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Rural development and the politics of fracking in Europe

Working Group 18: Rural development and the politics of fracking in Europe

Elisabet Rasch, Michiel Kohne
Wageningen University, The Netherlands

This working group explores ideas and practices of rural development in relation to and as a consequence of fracking. In many countries in Europe governments together with industrial partners promote fracking as a way of extracting shale gas, considering this as a way of ‘development'. Fracking operations are ongoing or under consideration in several countries all over the world. Fracking as an extraction process has huge consequences for inhabitants in the area and their livelihood strategies and access to land. At the same time, rural communities have not been involved in the decision making processes about whether and where to frack.

As the use of fracking has increased, so have environmentalist concerns over dangers of pollution, groundwater contamination, and the postponement of energy transition. In many countries (The Netherlands, England, Romania, South Africa, to name a few) citizens have organised against fracking. They build up their arguments around environmental issues, as well as issues of citizenship. Proponents of fracking consider shale gas a safe and profitable energy source. Both proponents and opponents make extensive use of different sources and forms of information and knowledge to build up their argument.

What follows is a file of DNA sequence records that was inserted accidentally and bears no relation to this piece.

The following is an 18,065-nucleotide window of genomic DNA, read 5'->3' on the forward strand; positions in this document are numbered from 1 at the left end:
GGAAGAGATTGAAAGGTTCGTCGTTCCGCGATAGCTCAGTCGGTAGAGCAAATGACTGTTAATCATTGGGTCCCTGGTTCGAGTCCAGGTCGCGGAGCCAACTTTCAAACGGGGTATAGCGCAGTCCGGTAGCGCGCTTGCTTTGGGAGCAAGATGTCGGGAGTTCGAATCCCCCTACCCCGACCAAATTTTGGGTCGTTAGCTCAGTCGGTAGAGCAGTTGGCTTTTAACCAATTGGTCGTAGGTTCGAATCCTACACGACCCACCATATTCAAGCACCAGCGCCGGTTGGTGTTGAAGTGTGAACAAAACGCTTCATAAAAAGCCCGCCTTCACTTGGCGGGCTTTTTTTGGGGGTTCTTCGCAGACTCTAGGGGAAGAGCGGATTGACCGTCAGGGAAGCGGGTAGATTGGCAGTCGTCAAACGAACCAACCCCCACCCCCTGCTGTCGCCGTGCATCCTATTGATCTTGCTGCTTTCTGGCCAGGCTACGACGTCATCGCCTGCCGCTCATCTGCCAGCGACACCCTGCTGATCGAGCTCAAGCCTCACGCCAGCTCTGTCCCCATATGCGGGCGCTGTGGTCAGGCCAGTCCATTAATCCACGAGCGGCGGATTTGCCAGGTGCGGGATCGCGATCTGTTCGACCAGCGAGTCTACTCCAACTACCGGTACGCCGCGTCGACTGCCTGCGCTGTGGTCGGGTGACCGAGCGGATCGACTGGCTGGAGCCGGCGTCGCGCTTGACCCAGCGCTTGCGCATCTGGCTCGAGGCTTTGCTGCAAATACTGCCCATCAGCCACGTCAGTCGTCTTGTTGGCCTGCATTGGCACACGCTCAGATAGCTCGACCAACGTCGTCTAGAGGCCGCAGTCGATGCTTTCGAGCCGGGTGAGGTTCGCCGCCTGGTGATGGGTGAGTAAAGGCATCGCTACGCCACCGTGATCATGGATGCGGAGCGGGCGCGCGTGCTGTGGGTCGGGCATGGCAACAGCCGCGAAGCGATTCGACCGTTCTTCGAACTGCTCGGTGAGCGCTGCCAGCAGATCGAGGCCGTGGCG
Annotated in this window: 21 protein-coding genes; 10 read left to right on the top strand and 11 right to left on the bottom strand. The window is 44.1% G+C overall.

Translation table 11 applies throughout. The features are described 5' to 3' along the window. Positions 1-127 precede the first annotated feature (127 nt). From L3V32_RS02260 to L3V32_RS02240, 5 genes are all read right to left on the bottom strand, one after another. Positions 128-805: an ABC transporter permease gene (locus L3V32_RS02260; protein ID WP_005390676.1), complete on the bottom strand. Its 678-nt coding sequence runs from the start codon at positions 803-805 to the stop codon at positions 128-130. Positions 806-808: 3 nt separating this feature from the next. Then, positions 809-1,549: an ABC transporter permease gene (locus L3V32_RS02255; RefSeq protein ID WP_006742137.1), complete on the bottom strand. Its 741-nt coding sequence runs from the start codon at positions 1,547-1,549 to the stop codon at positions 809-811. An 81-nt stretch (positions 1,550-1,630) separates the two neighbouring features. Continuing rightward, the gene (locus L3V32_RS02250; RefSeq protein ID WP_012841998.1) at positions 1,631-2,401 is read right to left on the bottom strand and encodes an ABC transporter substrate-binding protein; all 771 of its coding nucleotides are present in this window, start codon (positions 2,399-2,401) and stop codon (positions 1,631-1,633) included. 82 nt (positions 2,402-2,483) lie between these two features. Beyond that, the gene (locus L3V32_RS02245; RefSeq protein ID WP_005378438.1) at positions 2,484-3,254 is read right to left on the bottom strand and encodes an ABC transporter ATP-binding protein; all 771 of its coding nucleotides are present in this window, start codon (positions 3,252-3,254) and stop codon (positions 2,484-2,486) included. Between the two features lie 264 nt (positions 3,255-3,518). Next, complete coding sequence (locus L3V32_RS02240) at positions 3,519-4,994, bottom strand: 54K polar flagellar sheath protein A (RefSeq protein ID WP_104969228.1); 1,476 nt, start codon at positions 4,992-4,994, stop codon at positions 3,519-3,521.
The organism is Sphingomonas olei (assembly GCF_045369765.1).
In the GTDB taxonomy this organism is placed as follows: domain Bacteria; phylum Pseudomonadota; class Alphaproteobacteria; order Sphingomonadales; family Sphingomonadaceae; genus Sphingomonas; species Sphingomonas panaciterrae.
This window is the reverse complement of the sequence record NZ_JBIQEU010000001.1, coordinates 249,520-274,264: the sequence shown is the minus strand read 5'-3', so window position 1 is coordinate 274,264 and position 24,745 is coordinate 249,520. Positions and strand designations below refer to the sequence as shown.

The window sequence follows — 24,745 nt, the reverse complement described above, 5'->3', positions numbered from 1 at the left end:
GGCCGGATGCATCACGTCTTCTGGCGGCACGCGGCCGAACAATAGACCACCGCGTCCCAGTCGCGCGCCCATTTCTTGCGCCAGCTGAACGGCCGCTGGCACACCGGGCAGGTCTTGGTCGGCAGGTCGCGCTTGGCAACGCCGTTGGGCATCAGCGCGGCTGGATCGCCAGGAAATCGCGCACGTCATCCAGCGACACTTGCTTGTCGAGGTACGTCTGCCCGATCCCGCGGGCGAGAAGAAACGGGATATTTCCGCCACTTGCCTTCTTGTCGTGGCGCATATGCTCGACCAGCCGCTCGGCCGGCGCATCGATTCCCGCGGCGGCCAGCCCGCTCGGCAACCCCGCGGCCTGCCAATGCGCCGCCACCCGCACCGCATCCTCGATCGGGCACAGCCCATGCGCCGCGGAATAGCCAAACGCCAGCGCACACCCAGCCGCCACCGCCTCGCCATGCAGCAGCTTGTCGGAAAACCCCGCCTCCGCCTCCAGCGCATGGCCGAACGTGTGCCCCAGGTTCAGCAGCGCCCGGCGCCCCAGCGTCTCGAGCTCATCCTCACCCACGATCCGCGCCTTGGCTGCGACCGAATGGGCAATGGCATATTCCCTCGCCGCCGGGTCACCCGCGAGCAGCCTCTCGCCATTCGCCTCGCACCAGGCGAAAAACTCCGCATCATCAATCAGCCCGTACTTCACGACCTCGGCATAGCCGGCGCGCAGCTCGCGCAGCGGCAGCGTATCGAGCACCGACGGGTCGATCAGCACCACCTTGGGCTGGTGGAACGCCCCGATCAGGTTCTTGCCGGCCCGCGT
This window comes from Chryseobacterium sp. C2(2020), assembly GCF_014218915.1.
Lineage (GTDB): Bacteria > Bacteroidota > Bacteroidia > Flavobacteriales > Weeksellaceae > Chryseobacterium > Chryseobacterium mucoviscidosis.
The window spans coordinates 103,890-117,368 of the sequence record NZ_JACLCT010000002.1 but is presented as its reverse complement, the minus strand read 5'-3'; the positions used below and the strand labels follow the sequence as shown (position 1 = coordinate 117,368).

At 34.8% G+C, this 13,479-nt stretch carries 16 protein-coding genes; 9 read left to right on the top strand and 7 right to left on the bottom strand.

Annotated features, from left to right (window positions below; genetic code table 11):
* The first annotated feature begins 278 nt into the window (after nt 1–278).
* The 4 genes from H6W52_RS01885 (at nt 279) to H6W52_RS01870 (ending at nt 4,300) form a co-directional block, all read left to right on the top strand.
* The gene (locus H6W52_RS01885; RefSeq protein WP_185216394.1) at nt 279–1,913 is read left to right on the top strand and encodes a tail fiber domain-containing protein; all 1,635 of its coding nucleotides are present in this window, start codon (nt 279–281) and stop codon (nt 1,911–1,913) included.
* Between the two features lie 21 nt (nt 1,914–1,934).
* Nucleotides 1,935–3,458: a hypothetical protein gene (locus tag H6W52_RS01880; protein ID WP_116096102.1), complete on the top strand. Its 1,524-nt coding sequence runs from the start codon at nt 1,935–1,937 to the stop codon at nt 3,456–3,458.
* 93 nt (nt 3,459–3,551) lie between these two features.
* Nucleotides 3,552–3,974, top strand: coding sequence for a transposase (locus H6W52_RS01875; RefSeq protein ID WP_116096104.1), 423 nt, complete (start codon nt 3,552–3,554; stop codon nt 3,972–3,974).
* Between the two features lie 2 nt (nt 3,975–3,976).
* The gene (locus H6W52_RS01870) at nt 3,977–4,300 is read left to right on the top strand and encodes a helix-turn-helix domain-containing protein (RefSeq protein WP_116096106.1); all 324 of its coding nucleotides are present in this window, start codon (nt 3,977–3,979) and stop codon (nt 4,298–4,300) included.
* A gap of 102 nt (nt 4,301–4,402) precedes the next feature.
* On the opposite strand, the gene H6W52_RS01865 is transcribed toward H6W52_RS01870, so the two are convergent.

In the working group we would like to explore the politics of shale gas from the point of view of rural communities facing the consequences of (future) fracking. We invite papers that explore this rural development-fracking nexus, linking it with themes as economic policies, energy battles, social movements and citizenship, framing and legitimating discourses, property rights issues and the ‘disasterisation' of fracking. We are also interested in papers that explore the role that social scientist can play when it comes to the societal debate on fracking and its consequences. Does this problematic call for more action-oriented research and how can we envision this?

We plan to make an edited volume out of selected papers of this panel.